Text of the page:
Just like families, state governments store away money in a rainy day fund. According to the Tax Policy Center, a state’s rainy day fund, otherwise known as a budget stabilization fund, earmarks surplus revenues to cover unexpected shortfalls or expenses. (States also count on the federal government for funds. See most and least federally dependent states.)
How each state fills the fund varies. Most push some or all of their year-end surplus monies into the rainy day piggy bank, the Tax Policy Center notes. Others specify which sources will contribute to the fund. For instance, a portion of California’s capital gains tax revenue is set for the budget stabilization account. Energy-producing states such as Texas and Louisiana take a chunk of oil extraction revenue and deposit the dollars into various reserve funds. Some states base rainy day collections on economic or revenue growth.
Fortunately, rainy day funds have apparently recovered from the deep cuts in revenues during the pandemic. Pew Charitable Trusts estimates that during fiscal year 2021, states plowed $37.7 billion into their rainy day funds – double the amount from the previous year – pushing the nationwide total to a record $114.6 billion. With that amount in their pockets, states could run their governments solely on rainy day funds for a median of 34.4 days, Pew calculates.
That is a far cry from fiscal year 2020, when pandemic-induced revenue shortfalls ravaged state’s set-aside funds, with the total amount falling for the first time since the Great Recession, Pew reports. Nearly a third of all states saw their savings wither – the most since 2010.
Yet most states managed to keep their fiscal house pretty much in order. According to Pew, for the fiscal year ending June 2020, states had amassed $71.6 billion in rainy day funds, which is fairly close to the pre-pandemic level of $78.7 billion. Fifteen states withdrew $12.4 billion from their rainy day coffers in fiscal year 2020, the first budget year impacted by COVID-19.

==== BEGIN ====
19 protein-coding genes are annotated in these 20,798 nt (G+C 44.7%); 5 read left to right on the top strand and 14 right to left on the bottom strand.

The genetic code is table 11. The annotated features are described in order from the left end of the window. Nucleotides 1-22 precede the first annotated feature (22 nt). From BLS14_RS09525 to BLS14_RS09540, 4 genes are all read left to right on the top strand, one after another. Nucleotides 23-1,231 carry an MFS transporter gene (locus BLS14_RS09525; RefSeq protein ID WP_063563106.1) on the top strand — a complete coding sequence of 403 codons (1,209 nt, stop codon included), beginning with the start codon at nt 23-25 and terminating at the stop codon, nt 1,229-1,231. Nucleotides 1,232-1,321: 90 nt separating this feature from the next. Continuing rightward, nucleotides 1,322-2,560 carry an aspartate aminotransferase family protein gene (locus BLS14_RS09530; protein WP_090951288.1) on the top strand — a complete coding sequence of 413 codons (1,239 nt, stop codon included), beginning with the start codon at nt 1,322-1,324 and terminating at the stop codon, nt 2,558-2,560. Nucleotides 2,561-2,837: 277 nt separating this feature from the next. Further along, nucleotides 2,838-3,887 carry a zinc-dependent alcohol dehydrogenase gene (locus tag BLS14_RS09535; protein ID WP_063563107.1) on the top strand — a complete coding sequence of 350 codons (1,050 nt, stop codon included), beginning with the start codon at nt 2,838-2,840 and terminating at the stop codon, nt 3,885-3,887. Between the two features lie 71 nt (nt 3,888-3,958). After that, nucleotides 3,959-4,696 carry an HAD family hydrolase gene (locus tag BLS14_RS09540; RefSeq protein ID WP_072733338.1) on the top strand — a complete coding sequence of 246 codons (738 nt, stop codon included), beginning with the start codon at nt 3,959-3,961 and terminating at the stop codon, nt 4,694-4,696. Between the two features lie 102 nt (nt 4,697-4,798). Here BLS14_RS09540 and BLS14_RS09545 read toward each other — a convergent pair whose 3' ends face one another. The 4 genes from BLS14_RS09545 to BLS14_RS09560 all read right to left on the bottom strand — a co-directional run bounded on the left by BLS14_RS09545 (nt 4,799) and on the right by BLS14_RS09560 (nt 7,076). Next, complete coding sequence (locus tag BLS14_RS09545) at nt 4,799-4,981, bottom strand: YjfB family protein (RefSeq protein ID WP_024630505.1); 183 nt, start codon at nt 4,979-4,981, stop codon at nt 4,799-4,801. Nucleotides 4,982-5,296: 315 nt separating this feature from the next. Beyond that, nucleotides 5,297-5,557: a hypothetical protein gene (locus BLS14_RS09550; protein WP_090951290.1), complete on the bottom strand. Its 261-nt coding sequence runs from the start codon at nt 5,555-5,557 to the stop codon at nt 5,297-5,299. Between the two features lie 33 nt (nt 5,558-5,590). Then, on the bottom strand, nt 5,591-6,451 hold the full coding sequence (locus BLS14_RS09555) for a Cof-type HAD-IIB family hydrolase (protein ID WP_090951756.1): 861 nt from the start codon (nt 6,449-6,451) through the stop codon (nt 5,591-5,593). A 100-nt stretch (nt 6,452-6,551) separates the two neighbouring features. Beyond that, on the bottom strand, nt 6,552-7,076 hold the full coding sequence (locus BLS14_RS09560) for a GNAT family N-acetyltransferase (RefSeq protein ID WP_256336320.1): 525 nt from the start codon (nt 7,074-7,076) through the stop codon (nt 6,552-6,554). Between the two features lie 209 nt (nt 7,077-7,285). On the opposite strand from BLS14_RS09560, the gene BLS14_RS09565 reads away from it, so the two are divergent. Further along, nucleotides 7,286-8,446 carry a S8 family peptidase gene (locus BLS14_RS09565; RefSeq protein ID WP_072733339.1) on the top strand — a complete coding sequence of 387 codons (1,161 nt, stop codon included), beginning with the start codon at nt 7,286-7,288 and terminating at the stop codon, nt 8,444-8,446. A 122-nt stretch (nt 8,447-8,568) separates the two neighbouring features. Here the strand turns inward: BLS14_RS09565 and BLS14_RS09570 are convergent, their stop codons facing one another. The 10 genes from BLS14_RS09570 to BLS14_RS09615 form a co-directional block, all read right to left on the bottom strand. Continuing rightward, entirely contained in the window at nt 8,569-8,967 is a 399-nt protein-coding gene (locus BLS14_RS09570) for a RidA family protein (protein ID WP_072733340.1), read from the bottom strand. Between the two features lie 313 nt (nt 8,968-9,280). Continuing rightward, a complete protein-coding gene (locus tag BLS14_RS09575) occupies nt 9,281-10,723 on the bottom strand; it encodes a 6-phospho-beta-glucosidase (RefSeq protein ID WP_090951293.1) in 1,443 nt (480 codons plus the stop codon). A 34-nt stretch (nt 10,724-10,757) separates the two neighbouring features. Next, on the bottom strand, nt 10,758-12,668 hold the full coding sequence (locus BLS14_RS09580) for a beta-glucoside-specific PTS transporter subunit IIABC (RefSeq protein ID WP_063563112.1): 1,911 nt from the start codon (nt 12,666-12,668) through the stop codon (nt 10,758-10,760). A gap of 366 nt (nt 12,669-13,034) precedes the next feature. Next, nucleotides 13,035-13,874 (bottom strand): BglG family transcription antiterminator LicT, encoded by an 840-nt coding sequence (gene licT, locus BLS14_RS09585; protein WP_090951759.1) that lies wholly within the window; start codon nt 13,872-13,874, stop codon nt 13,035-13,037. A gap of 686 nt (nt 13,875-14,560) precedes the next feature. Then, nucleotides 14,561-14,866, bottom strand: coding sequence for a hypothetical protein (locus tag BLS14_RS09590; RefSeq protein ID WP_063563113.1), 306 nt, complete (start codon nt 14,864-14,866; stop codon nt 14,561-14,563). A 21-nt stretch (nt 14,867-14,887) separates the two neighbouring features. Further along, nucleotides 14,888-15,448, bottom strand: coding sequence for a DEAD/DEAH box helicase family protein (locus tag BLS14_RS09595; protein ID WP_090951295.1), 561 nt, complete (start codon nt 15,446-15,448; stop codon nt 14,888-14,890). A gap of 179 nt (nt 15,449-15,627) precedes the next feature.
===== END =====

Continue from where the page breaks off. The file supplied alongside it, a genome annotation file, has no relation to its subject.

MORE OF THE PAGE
To identify states with the highest and lowest rainy day funds, 24 Wall St. reviewed the article Budget Surpluses Push States’ Financial Reserves to All-Time Highs published by Pew Charitable Trusts. States are ranked by the number of days they could run on their fiscal year 2021 savings alone. All data is from Pew except for GDP per capita, which is for fiscal 2021 and came from the U.S. Bureau of Economic Analysis.
By this measure of how long a state’s rainy day fund can sustain a state, Wyoming ranks highest. Its savings of $1.06 billion would support the state’s operations for 300 days. At the other end, with a shortfall of $1.30 million in its rainy day account, Washington state would run at a deficit of 0.02 days. (These are the states where people are paying the most taxes.)
Sponsored: Tips for Investing
A financial advisor can help you understand the advantages and disadvantages of investment properties. Finding a qualified financial advisor doesn’t have to be hard. SmartAsset’s free tool matches you with up to three financial advisors who serve your area, and you can interview your advisor matches at no cost to decide which one is right for you. If you’re ready to find an advisor who can help you achieve your financial goals, get started now.
Investing in real estate can diversify your portfolio. But expanding your horizons may add additional costs. If you’re an investor looking to minimize expenses, consider checking out online brokerages. They often offer low investment fees, helping you maximize your profit.